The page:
The text of the interview follows:

Al-Monitor:  But you are still considered a Tel Avivian Ashkenazi party. That is hardly a natural address for young Mizrahi [Middle Eastern] supporters from the periphery.

Zaki:  That is true, and that is one of the group’s objectives. It is a problem that we must recognize, and try to deal with it. It is inconceivable that some 50% of the Israeli public is not represented within the party. There is not a single Mizrahi Knesset member in Meretz, and there hasn’t been one since Ran Cohen, except for Mossi Raz, who only served for a short time. I have approached Mizrahi activists about joining Meretz on more than one occasion, and I was always told no. They didn’t want to go someplace where they would feel like outsiders. I feel like there is openness toward the Mizrahi issue in Meretz today. People recognize the problem, there is no more denial. We visit the development towns and meet with young people who understand that there is a connection between the diplomatic left and the socio-economical left, and that the two cannot be separated from one another. I can feel it when I visit the kibbutzim in the south. The young people there actually tell me that we must show greater solidarity with the localities in the south in everything to do with the just distribution of resources. The approach that they represent is different from that of the older generation. There is a generational component at play here.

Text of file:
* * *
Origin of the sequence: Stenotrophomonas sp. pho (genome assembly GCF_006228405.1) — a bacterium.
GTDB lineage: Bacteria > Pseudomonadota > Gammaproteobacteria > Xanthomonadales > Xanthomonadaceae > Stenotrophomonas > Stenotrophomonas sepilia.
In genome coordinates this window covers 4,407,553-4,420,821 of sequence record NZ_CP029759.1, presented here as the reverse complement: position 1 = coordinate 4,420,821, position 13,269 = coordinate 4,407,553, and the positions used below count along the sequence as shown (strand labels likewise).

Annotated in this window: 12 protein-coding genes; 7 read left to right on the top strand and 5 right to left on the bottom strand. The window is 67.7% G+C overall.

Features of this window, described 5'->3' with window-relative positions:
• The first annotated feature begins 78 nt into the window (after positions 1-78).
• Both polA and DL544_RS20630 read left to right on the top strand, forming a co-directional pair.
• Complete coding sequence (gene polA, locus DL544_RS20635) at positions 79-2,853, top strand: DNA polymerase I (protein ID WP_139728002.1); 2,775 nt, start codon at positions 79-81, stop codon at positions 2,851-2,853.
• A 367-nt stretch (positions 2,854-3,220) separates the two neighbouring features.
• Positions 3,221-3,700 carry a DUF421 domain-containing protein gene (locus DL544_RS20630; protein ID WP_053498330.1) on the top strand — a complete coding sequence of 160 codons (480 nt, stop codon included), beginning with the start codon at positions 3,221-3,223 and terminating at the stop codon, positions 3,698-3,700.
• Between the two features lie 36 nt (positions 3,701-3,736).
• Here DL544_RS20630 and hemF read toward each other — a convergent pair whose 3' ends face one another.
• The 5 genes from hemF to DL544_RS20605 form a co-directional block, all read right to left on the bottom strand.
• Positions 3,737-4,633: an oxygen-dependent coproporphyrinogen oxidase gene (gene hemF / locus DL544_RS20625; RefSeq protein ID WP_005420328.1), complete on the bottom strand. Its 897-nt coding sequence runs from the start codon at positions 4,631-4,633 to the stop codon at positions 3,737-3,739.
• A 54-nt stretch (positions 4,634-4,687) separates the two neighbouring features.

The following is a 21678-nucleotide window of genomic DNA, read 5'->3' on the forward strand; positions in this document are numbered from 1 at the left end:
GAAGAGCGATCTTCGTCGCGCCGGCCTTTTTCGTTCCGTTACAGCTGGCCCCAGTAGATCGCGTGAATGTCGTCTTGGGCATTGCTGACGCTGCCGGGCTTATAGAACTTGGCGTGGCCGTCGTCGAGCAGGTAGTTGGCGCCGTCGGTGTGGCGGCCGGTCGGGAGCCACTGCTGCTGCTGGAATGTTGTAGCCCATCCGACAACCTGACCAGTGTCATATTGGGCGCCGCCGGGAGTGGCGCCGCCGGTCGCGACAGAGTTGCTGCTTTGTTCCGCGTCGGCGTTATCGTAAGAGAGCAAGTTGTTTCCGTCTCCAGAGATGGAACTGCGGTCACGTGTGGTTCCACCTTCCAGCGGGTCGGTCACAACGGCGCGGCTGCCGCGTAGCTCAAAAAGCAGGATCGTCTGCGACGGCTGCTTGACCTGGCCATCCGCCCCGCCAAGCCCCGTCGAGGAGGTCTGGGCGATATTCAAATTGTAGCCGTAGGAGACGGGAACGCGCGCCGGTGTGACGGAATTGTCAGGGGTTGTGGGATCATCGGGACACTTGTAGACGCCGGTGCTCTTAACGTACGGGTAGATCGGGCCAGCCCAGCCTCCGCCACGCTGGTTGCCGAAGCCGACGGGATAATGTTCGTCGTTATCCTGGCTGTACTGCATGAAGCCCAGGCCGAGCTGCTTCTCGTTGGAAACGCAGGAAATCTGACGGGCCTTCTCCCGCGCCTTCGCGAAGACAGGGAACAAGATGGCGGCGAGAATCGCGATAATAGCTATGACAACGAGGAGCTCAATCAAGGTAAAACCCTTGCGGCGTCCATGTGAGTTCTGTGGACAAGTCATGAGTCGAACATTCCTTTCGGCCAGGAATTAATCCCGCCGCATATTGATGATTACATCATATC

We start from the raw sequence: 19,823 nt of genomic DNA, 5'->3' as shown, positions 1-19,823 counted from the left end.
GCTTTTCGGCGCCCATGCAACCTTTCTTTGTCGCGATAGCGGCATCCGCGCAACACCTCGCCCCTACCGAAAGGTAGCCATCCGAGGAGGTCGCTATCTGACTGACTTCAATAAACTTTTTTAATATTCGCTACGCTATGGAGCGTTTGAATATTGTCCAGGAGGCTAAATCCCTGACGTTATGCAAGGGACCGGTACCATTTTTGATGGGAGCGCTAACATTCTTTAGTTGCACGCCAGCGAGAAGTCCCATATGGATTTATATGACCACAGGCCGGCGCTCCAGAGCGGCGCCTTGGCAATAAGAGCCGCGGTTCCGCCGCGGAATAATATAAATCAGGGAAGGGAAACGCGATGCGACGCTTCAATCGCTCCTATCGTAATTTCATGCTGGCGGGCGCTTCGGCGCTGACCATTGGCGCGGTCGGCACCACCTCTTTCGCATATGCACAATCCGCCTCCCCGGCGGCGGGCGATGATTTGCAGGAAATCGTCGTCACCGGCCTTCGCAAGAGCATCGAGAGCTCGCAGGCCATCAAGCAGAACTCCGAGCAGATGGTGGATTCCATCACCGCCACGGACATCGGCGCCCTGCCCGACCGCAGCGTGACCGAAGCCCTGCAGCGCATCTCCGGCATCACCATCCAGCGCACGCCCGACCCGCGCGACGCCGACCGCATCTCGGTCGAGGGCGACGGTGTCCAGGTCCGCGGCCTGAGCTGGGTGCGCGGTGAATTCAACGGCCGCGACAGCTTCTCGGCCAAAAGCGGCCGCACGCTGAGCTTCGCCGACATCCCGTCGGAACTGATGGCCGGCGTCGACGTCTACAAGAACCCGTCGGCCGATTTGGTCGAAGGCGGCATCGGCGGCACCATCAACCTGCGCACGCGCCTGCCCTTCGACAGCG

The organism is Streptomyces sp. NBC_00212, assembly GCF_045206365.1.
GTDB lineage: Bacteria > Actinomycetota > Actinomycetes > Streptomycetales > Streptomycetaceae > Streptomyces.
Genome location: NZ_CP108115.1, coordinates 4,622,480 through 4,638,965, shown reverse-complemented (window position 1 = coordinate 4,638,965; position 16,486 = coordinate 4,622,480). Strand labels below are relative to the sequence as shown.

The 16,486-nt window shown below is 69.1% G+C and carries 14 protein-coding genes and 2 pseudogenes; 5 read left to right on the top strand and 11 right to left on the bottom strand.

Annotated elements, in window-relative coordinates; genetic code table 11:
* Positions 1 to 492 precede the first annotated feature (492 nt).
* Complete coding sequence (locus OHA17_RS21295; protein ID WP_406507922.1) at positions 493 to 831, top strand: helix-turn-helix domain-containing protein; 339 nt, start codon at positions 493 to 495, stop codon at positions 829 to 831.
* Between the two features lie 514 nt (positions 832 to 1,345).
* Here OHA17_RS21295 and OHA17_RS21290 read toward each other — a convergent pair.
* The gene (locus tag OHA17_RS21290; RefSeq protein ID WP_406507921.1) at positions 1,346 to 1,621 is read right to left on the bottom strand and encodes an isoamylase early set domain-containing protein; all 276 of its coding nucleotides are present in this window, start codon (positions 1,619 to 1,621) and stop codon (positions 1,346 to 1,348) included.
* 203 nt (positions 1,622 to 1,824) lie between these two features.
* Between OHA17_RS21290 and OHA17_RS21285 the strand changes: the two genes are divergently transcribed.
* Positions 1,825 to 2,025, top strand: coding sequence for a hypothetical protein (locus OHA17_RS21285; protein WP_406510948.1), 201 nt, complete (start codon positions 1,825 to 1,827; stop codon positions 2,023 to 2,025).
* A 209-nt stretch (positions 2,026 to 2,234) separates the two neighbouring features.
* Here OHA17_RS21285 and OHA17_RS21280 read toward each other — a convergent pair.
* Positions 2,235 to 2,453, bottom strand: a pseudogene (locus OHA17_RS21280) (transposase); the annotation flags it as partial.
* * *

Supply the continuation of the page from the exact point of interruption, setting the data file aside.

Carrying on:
Al-Monitor:  Do you really believe that Meretz can break through the glass ceiling in those places?

Zaki:  It won’t change overnight, but we have to start the process. I have seen how it became an issue that young people in Meretz are talking about and want to change. It has not been felt before with the same intensity. There is an understanding a party that is supposed to represent the value of equality cannot do so fully if it lacks genuine representation of the periphery.

Al-Monitor:  You returned to Israel a year and a half ago after spending several years in the United States as the representative of B’Tselem [Israeli Information Center for Human Rights in the Occupied Territories]. Didn’t you ever feel as if you were slandering Israel around the world?